Hartnett T. Kane Award Louisiana Landmarks Society

Preservationist of the Year, Foundation for Historic Louisiana and Louisiana 

Preservation Alliance

Member, many other conservation groups

Mayor’s Golden Hammer Award for Preservationists of the Year

Many, many activities and engagements in the post-Katrina era in New Orleans as well

Mostly, I want to thank Gene for all he has done throughout his amazing career. One of the great pleasures of serving as dean is that I get to meet so many alumni. With this evening’s event, I estimate that I will have met over 1,600 of the school’s 2,800 alumni. I often ask — who was your most influential professor and why? You won’t be surprised that Gene’s name comes up all the time — and all across the country. I don’t see this as a competition, but if it were, Gene would certainly win! Even more important than the number of alumni alone are the reasons: in various words, alumni almost always talk about the way that Gene’s teaching inspired them and gave them the confidence to explore preservation, study abroad, or to look at the traditional practice of architecture and design in new ways. He gave so many of you — and so many of his faculty colleagues — the inspiration to both understand history as alive and preservation as both an ethical obligation for the profession and as a way to build a better and more sustainable future for society. To a person, they point out that he made the educational experience intellectually stimulating and fun. As one of many examples — in looking at Gene’s CV — I noted that he has traveled with students and alumni and friends to more than 30 countries during the course of his time at Tulane!

I know that many of you have vivid and wonderful memories of your time with Gene — as well as with his late partner Lloyd Sensat — and the way this profoundly enriched your own experience while at Tulane. For this we are all tremendously grateful. I have a few words from past students themselves based on some digging that we’ve done:

  •   Originally, Gene was an elementary school teacher
  •   He won multiple educational awards: He and his partner Lloyd created a children’s house coloring book, which was a great way to bring young and old into a greater awareness of the built environment
  •   He was a very encouraging person
  •   He pushed students to dream big and then established connections to help them achieve their goals
  •   He never said that it “wasn’t possible”
  •   He truly cared and was deeply involved in saving so much of the state’s rich architectural history 
  •   Even after he left as director, he was still a mentor and teacher for students
  •   Whenever you speak to past students about Gene, they still get “starry-eyed”  
  •   He motivated students to help make things happen, establishing connections and opportunities
  •   His architecture background bridged the gap between preservation and architecture
  •   He helped countless students win awards for research
  •   His connections beyond NOLA: South America, Cuba, Caribbean, Europe  
  •   He lead spring break trips to see how preservation played out in other cultures.  

And finally, a quote from Casey Stuart — a former student of Gene’s and longtime friend:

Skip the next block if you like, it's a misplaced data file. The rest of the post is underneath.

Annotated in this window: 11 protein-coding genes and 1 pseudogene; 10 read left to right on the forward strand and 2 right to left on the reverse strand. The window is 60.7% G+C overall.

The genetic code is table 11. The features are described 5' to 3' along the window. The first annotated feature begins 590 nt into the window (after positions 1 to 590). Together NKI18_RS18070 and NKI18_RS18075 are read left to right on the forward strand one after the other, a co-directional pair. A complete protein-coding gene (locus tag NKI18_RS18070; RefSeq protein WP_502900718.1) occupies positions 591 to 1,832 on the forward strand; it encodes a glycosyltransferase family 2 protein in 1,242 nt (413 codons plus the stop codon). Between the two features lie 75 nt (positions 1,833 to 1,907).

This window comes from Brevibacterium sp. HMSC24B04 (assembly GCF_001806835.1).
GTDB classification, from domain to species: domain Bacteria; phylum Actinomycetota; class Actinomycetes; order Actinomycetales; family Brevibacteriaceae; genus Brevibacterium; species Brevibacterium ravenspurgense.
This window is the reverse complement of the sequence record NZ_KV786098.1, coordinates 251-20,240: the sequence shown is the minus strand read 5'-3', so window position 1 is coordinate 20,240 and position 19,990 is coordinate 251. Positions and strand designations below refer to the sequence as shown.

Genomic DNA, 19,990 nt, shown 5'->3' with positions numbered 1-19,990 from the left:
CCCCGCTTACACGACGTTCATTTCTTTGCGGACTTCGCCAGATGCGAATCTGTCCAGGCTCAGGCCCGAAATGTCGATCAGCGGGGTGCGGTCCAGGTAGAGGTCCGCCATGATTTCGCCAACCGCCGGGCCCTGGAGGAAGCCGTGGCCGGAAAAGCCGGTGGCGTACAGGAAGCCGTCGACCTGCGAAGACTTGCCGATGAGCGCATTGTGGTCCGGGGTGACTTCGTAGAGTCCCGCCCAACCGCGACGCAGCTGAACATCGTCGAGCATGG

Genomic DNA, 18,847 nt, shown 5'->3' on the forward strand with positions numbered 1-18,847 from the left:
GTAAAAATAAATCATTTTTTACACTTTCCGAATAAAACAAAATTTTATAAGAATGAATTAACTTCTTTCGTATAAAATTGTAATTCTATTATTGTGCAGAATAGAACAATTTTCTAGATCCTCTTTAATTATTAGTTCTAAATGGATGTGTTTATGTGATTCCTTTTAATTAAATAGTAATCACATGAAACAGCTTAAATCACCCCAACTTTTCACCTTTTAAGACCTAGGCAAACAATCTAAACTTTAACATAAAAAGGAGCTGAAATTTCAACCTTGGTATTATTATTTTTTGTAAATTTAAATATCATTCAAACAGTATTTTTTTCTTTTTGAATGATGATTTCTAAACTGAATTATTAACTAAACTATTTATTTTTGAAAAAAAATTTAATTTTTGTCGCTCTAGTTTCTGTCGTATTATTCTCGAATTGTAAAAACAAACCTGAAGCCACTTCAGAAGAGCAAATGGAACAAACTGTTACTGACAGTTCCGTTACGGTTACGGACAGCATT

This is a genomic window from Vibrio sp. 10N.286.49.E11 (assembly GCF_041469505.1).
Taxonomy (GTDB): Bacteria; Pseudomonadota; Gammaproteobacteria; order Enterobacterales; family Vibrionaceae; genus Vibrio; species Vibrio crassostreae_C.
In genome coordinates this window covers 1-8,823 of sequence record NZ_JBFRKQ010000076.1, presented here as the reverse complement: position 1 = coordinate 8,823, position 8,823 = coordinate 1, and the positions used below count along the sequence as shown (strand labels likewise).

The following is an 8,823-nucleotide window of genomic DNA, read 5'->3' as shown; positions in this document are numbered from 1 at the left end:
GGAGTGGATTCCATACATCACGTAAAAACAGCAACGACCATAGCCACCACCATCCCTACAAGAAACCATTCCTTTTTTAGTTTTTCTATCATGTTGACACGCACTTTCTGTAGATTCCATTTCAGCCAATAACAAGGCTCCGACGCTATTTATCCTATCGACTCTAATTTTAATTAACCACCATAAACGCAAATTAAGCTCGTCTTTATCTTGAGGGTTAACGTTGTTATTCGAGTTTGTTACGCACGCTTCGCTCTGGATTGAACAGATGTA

“Gene and I had become acquainted through mutual friend who had done the program. After discussing my interests, and finding out that I had done extensive archival research, and had an all-consuming interest in New Orleans architecture and history, he invited me to join the program. Thanks to the skills I acquired while earning my MPS, I now lecture extensively on New Orleans history and architecture and I am carrying on Gene and Lloyd’s work of educating the public about our fascinating history and architecture.

I have also served on the Board of Trustees of both Save Our Cemeteries and also Louisiana Landmarks Society, most recently serving as President of the latter.  All of this because of the passion that Gene ignited in me — a passion to preserve.

The thing I remember most about Gene is our foreign travel in which he used the world to teach us principles of preservation. 

Because of Gene Cizek, I now have a rich and fulfilling life after retirement from my first career.”

At this point, I want to invite all of our full professors up to join me in presenting Gene with a gift on behalf of the faculty at the School of Architecture.

When I was thinking about what to get Gene, I immediately thought of a beautiful photograph I had seen — of the Mississippi River in the fog, evoking the mystery and poetry of our landscape and history. There is a beauty and serenity to this picture of our landscape, ambiguous as to the line between water and land, evocative of the humidity and elegance of our southern Louisiana landscape. This photograph is of course by our very own Errol Barron, himself an extraordinary colleague with a long and distinguished career as an architect and educator at Tulane. It seems to me fitting to present a gift that represents the creativity of all faculty as embodied in the work of one of Gene’s long-time colleagues on this faculty.

And I have asked Gene to share some words with all of us as well.

Please join me in recognizing Gene Cizek and thanking him for all he has done for the Tulane School of Architecture and the New Orleans community.